By Kelly Dearmore
By Jim Schutze
By Rachel Watts
By Lauren Drewes Daniels
By Anna Merlan
By Lee Escobedo
By Alice Laussade
It's bizarre for many reasons, but perhaps the most notable is its isolation. Cut off from downtown by Interstate 30, flanked on the west side by a particularly stinky stretch of the Trinity River and on the other sides by long sweeps of abandoned industrial decrepitude, the South Side on Lamar has much to offer on the inside, but the outside remains stark. When it comes to food, or a place to drop in for a beer, or a spot to catch a small show by a local band, well, the neighborhood pickins are rather slim.
Which is not to say there's nothing. It's actually a cool part of town; it's just not quite inhabited yet. Still, Poor David's Pub relocated there, as did Bill's Records. The Gilley's/Palladium complex provides some rock 'n' roll energy, and there's a bar and a music-focused coffee shop in the South Side building itself, and across the street is the restaurant Amuse.
But the best neighborhood joint is Brooklyn. I meandered into the "jazz café" a few evenings back in search of nothing more than a glass of wine and some appetizers. In fact, I was dreading having to shout to my dining companion over crappy New Age-y jazz, to which maybe five patrons were listening. And when I turned from my barstool and noticed the young-looking, skinny dude with a short, puffy 'fro, clad in a brown, sort of flow-y shirt and a man-necklace setting up his guitar gear, I figured my fears had been realized. When I saw the five-string bass sitting in the corner, I figured I'd better eat my crab cakes in a hurry and get the hell out. That shit may work for Jill Scott, I thought, but it's not gonna work on Lamar Street.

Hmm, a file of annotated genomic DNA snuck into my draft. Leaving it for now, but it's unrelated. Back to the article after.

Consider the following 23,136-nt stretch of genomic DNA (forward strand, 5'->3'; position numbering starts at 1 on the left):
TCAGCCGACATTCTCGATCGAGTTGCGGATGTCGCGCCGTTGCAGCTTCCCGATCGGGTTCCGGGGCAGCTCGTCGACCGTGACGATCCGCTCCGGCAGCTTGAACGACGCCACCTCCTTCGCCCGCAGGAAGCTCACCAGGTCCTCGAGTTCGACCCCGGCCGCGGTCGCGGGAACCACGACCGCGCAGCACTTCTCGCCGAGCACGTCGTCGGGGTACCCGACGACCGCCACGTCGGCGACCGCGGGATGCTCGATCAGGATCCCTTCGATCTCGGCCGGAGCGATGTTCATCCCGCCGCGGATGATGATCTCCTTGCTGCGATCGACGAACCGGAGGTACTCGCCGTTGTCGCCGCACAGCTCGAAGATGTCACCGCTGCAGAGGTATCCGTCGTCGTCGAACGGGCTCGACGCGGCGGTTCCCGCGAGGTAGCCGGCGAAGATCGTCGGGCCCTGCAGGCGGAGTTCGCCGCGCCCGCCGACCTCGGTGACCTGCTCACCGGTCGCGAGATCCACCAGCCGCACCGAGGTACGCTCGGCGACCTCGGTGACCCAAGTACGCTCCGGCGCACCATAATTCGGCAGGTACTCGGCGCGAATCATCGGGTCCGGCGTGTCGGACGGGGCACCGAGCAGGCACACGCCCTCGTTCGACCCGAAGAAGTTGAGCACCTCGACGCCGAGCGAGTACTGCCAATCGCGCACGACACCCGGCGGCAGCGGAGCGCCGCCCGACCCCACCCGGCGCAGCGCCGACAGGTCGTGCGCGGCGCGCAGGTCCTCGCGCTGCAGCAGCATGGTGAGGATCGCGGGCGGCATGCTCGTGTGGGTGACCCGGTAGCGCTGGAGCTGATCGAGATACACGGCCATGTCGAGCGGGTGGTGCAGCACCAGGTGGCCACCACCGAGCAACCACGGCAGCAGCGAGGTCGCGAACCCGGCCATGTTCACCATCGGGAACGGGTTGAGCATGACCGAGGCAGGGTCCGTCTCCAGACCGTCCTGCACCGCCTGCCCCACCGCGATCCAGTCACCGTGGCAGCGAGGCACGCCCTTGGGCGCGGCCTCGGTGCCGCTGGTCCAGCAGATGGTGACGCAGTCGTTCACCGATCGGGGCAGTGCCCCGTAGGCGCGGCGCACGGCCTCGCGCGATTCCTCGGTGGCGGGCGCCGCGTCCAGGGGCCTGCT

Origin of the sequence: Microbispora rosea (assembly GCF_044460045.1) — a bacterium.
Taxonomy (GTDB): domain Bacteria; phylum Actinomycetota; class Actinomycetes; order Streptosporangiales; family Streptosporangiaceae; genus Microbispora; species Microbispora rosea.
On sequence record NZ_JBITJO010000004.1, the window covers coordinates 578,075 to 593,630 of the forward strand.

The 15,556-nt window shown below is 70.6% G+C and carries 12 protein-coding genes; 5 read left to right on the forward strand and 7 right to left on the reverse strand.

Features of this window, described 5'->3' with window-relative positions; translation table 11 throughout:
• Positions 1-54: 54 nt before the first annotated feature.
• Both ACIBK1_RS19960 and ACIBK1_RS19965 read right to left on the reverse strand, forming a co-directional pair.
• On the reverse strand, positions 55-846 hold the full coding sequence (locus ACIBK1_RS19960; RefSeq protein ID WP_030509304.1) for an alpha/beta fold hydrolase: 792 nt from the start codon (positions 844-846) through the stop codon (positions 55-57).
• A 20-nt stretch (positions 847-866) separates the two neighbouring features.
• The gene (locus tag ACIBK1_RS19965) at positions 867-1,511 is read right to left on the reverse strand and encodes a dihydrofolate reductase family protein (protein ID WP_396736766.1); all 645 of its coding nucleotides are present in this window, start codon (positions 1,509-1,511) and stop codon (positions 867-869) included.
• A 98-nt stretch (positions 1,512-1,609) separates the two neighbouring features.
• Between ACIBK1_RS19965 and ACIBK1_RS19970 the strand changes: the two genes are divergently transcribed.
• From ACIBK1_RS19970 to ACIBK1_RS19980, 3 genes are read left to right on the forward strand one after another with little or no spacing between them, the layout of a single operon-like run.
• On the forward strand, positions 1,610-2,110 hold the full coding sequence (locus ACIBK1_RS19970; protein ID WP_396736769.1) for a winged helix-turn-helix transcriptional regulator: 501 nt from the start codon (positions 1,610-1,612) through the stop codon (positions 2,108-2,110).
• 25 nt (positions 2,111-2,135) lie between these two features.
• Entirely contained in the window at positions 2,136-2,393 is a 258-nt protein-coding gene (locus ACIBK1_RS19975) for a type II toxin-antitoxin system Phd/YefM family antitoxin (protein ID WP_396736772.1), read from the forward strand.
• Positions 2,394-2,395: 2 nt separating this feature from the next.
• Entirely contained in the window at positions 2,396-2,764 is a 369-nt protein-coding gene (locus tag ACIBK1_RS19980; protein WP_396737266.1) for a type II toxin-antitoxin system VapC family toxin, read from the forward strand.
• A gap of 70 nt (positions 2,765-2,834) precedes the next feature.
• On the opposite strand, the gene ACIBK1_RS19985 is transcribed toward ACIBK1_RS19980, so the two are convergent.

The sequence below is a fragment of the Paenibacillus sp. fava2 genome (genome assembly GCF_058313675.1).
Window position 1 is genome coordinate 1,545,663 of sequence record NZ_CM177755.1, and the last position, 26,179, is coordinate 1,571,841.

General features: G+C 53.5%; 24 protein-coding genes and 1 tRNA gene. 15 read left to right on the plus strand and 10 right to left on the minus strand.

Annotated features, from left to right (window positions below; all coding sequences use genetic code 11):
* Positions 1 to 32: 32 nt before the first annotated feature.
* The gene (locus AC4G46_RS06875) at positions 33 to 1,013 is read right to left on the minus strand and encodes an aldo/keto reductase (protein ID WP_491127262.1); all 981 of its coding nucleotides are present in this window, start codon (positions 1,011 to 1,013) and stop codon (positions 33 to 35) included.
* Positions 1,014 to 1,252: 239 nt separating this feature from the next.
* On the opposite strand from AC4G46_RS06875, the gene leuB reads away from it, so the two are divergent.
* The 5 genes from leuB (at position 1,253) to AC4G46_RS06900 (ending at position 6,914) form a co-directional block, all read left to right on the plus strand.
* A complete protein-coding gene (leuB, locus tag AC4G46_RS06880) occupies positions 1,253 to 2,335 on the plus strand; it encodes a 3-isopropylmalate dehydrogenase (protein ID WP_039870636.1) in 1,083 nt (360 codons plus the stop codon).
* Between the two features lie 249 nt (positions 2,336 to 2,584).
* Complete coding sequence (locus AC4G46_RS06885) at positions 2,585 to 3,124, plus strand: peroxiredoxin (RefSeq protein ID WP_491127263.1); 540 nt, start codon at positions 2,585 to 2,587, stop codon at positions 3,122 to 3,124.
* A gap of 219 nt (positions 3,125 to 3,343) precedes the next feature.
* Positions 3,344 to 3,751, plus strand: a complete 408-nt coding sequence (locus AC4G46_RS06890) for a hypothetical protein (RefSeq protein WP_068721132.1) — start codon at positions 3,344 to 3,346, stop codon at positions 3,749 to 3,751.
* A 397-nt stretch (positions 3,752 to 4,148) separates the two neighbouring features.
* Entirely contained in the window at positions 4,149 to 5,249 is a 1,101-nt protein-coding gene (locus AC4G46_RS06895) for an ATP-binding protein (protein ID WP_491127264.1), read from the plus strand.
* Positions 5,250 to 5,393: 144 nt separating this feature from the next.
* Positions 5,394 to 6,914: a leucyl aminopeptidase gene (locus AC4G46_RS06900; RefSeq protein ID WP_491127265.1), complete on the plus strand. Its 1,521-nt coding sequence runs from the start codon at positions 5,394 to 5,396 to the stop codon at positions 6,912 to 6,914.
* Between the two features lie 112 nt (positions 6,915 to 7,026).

I've never been more wrong. Turns out, the guitarist was Montrose, quite possibly the coolest cat in Dallas, definitely one of the most underrated. Brooklyn, which relocated from Oak Cliff about a year ago, is an ideal spot for hanging out and laying back. It's large but intimate, with no real stage to speak of, red painted brick walls, beautiful bar, down-home service. The food's not so great, but it's got this whole Huxtable vibe that serves the music well. Hunched over my plate, I had my back to the band when I heard the first rim shot, courtesy of the dreadlocked female drummer who goes by the name of Pocket. From there the five-string bass kicked in, strong and mellow, as the rhythm section overshadowed the cheap-sounding keys. Hmmm. I swirled around on my bar stool in time to see Montrose casually fiddling with his amp, twisting effects knobs, tooling around with pedals with absolutely no urgency whatsoever as the band jammed behind him. Interesting.
I looked around the room and saw that all eyes were on him; these folks obviously knew what was coming next.
Finally, Montrose began to play. At first just spacey chords, surrounded by parentheses of reverb. But then he began the foreplay, lithely fingering the fretboard and picking up speed until the room filled with a gorgeous mélange of airy jazz and fuzzy rock, soul licks and flares of Hendrix, all of it backed by a rhythm section as solid as Stonehenge. Montrose's guitar strings bent to his benevolent will, as did the crowd. My forgotten crab cakes congealed on the plate.
Montrose, I realized, was one of those special breed of musicians. He just oozes music, and his laconic coolness is not an affectation at all but rather a complete and utter comfort living amid the language of free-form jams. He's transfixing and genreless and somewhat psychedelic, thereby garnering comparisons to Prince, Lenny Kravitz and Hendrix. He is a hidden secret of Dallas, surrounded by a cadre of insanely good musicians, and he should be famous. I suggest you check him out before he is.